Facing Magnus Carlsen, you have two problems. The first is obvious — he’s the best player in the world. The second lies in your awareness of the first. Countless players have seemed bewitched by the world champion, drained of the confidence needed to push for a win. In a single game, a strong grandmaster may well hunker down and steer the game towards a draw, but that’s a doubtful strategy in a long match, where critical mistakes will inevitably occur.
I didn’t credit Hikaru Nakamura with much of a chance against Carlsen in the finals of the Magnus Carlsen Chess Tour, the series of elite online events held over recent months. On paper, he is a strong contender. Online rapid chess plays to Nakamura strengths, and he is even more dangerous in blitz playoffs. But head-to-head, Nakamura has always struggled against the Norwegian. Though he pulled off a surprising match victory against Carlsen in the Lindores Abbey leg of the tour, Carlsen has otherwise shown exceptional form, winning three out of four events on his way to the final.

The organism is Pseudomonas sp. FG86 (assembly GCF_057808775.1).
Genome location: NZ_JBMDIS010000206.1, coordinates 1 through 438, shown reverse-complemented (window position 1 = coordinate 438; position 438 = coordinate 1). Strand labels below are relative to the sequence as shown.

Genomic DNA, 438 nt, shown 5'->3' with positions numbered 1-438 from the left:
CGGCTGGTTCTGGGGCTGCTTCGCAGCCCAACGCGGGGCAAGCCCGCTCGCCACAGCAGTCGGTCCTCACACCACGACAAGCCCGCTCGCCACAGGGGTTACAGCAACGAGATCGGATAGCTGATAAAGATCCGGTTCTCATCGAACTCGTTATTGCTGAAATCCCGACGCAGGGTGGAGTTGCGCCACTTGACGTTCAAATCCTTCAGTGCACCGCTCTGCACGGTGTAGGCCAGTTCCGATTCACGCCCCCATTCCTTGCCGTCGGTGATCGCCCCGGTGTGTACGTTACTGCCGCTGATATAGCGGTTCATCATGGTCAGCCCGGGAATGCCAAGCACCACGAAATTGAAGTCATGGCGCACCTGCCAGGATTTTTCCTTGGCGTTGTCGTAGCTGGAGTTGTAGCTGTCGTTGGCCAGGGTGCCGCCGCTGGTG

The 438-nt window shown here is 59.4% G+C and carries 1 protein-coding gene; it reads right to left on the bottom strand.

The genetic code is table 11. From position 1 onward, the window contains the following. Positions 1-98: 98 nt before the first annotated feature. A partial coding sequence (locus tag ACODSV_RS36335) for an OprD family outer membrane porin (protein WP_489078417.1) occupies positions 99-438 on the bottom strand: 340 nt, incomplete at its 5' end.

The match format was exciting, but daunting for the underdog. It was played as a series of seven tennis-style ‘sets’, each consisting of four rapid games, followed by more blitz games in case of a tie and a possible ‘armageddon’ blitz game tiebreak. In a simple series of games, you can attempt to maintain equanimity, and inch ahead at an opportune moment. The ‘tennis’ format means that sooner or later, you will be rattled.
Nakamura came out swinging on the first day and even won the first set. Carlsen struck back to win the second set the following day. That’s the point, I feel, when many players, even very strong ones, would start to crumble.